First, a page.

Finally, we are waking up to fall in the air. Early morning walks call for a light jacket, my boots are suddenly a fashion option, and there’s a feeling that a bit of frost isn’t too far away. That means it’s time for our décor to wake up to fall, as well.
I was at Designers Gallery this week (it’s a professionals-only store, but by all means visit if you design for a living), where I was looking at fabrics for some clients. I kept pulling pieces that reminded me of fall. For most people, a “fall fabric” is mostly a matter of fabric content, things that are high in wool, cashmere, chenille, and leather — heavy fabrics that are snuggly and comforting against the chill. And while that’s a big part of it, it’s color that speaks to me.
Though I sometimes decry the overuse of neutrals in design (make a statement, people!), I’m fine with it as long as the complete design complements it. Stark whites have to be warmed up to keep them from feeling like museum spaces, but all the grays we see in interiors these days can swing springish or fallish depending on how you dress them up.
Here are some colors to look for:
These are the classic fall colors — oranges, golds, and browns. They’re perfect through Thanksgiving all over the house, and then pair perfectly with the dark woods and leather books of a reading room or office the rest of the year.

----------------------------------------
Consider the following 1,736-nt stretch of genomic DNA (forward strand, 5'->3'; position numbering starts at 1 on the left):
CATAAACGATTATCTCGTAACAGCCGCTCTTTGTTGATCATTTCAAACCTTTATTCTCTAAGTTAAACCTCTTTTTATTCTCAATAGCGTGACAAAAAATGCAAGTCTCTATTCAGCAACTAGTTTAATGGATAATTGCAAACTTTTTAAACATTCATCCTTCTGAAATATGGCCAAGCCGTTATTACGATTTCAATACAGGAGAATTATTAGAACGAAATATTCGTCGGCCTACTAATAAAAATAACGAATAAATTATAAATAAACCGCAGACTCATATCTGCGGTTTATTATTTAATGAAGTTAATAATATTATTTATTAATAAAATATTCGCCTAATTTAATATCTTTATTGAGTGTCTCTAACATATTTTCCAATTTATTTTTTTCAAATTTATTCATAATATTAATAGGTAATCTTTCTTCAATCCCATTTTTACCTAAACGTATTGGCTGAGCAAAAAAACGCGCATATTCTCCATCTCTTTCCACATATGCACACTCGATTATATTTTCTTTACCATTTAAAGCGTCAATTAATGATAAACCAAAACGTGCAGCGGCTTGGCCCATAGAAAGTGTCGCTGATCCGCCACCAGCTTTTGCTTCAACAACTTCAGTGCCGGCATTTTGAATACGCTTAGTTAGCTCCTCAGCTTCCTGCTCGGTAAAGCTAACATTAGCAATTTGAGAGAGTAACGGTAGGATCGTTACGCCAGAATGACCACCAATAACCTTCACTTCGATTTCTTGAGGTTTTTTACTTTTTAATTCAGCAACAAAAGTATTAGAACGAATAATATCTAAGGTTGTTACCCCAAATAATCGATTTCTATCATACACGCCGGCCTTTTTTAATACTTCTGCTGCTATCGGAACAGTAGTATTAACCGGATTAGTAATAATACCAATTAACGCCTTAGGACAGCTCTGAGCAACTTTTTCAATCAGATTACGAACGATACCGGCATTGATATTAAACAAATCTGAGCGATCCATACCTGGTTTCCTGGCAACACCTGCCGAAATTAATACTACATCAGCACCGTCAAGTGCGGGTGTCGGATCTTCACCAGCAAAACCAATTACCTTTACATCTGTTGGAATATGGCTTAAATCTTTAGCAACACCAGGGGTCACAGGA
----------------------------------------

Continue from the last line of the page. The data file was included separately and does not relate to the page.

Cranberry and Burgundy:
When you want a red for brightness, don’t think of a stop sign. These two colors remind us of harvest time, but they’re also wonderful throughout the Christmas season and winter. And the color will pair perfectly with the red wine you are serving at holiday dinners.
Camel and Straw:
These are browns, but on the lighter, yellower end of the spectrum. Just looking at them makes me feel like I'm snuggled up in a camel-hair coat and a Burberry scarf. These colors have the advantage of adding lightness to a room, and they’ll accentuate warm honey tones in any wood you put them near.
Aubergine and Plum:
Purple isn’t generally considered a fall color, but these dark versions with brownish undertones go so well with the warm tones that I always keep them in my arsenal. They are sophisticated colors that can dress up your autumnal décor — and keep your house from looking like a hayride — and they transition easily into spring decorating.
And now, if you’ll excuse me, I’ll be pulling out my favorite cashmere throw — it’s a gorgeous sienna, a warm brown color — and curling up on the sofa while I wait for the leaves to start falling.
Mary Spalding is a Nashville based interior designer with over 30 years of experience. She has overseen countless home revitalizations, renovations, and restorations. She can be reached with your projects and ideas at firstname.lastname@example.org.